Alan Wake's American Nightmare Review

Susan Arendt | 24 Feb 2012 21:00
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One of American Nightmare's other collectibles is a holdover from Alan Wake - interactive TVs. In Wake, they played episodes of Night Springs, but in Nightmare, they play messages from Mr. Scratch that will chill you to the bone. He's the manifestation of Alan's dark urges, a serial killer bent on claiming everything Alan has - his wife, his life, his sanity - and then destroying it all. He leans towards the camera, sighing contentedly as he discusses the merits of one knife over another as implements of torture. He beams as he discusses exactly how he'll play the good husband "as long as he can stand it" before killing Alan's wife. He's incredibly disturbing, a charming ghoul in a well-cut suit.

If only Alan himself were as interesting. In Alan Wake, we saw a complex man ill-suited to the role of hero, but driven by love and guilt to rescue his wife. In Nightmare, he's embraced his situation and is quite comfortable shouldering the responsibility of saving the day. In fairness, Nightmare is a much smaller game than Wake, which leaves little room for nuanced character development, but the relationship between creator (Wake) and creation (Mr. Scratch) is so fascinating that I couldn't help but wish for it to be explored in more depth.

Alan Wake was rewarding for players who took to its story, but was lackluster when it came to combat; conversely, American Nightmare is most enjoyable when it comes to killing bad guys, but falters when it comes to its story. Mr. Scratch has trapped Alan in a time loop, which means you'll be visiting the same three locations not once, not twice, but three times. Your tasks change slightly in every go-round - after all, you know what's coming, so it makes sense that you'd work ahead - but retracing your footsteps means that progression offers very little by way of surprise. The animations used for Alan's interactions with the locals repeat, too, so that cute scientist from the observatory literally makes the same motions every time you see her.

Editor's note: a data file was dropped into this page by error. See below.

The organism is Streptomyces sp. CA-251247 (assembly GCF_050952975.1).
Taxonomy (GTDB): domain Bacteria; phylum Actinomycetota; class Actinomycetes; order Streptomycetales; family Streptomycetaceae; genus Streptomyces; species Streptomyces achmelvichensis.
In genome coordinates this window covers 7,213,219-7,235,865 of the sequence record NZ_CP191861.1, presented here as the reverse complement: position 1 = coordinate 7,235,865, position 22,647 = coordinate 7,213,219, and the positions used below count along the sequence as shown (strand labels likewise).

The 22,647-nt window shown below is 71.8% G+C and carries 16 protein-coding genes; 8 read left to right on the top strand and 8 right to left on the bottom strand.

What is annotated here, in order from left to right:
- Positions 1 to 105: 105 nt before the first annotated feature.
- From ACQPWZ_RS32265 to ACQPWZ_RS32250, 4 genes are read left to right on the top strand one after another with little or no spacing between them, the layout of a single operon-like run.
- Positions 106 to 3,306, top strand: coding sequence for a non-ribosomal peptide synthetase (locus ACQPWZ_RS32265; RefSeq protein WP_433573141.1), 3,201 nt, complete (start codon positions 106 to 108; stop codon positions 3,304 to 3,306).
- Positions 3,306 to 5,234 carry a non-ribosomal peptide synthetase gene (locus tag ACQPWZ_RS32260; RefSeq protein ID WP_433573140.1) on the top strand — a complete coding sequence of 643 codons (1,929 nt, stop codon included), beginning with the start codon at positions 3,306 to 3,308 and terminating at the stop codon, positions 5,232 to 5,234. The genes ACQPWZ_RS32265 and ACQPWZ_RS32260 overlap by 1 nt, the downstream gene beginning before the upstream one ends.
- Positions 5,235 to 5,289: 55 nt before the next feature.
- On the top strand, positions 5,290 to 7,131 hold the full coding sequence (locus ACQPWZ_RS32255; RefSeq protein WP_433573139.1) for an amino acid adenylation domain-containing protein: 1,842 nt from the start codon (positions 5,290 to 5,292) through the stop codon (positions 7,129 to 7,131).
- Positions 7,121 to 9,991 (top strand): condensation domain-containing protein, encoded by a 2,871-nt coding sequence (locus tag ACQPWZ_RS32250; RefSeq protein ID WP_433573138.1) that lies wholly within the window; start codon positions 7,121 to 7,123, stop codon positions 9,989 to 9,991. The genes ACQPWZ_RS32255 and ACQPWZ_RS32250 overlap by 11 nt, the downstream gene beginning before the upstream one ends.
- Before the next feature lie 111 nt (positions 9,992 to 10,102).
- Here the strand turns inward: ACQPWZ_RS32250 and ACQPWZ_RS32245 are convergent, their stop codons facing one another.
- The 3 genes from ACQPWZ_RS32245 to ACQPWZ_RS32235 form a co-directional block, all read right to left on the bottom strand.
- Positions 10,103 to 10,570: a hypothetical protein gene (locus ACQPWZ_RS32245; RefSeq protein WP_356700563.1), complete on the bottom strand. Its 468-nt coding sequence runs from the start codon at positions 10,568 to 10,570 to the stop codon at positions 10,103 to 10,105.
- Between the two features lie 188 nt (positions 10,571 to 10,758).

American Nightmare is arguably most fun when it ditches the pretense of plot altogether. Arcade Mode, in which you rack up points by fighting off Taken for as long as you can manage, is immensely enjoyable and its numerous maps help alleviate the visual ennui inspired by the main game's repeating locales. Nonstop combat isn't exactly what springs to mind when I think about a writer grappling with the chaos of his own creation, but it works well here.

Bottom Line: Alan Wake's American Nightmare feels a bit spiritually out of step with the original Alan Wake, but provides just enough story to balance out the action. But, seriously, it needs more Barry.

Recommendation: You'll have fun with it even if you never bothered with Alan Wake, so pick it up.

What our review scores mean.

Game: Alan Wake's American Nightmare
Genre: Action Adventure
Developer: Remedy
Publisher: Microsoft
Platform(s): XBLA
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